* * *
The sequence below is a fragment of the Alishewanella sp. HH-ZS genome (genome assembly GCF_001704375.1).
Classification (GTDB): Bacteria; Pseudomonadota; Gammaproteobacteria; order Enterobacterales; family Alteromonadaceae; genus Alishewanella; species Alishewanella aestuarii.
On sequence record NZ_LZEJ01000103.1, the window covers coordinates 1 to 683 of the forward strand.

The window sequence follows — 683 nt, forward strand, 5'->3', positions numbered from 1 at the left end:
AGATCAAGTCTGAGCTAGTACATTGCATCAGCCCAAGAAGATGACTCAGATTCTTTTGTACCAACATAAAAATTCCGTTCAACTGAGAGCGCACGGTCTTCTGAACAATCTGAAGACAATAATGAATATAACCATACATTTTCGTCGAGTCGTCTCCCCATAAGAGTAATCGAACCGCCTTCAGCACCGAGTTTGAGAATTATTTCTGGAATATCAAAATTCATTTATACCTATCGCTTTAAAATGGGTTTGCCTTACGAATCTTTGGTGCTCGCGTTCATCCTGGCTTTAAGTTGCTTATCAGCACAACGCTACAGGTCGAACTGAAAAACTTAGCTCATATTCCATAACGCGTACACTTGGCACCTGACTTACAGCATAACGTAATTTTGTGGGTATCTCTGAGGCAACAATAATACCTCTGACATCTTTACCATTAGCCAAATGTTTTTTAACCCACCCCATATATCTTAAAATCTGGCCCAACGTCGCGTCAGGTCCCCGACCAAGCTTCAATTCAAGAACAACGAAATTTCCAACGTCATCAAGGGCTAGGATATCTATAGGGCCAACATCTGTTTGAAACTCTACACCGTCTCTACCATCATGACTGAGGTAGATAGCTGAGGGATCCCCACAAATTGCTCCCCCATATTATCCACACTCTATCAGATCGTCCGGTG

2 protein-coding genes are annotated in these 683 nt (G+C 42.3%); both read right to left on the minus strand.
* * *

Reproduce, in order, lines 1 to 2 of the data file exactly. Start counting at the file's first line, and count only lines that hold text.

The sequence below is a fragment of the Alishewanella sp. HH-ZS genome (genome assembly GCF_001704375.1).
Classification (GTDB): Bacteria; Pseudomonadota; Gammaproteobacteria; order Enterobacterales; family Alteromonadaceae; genus Alishewanella; species Alishewanella aestuarii.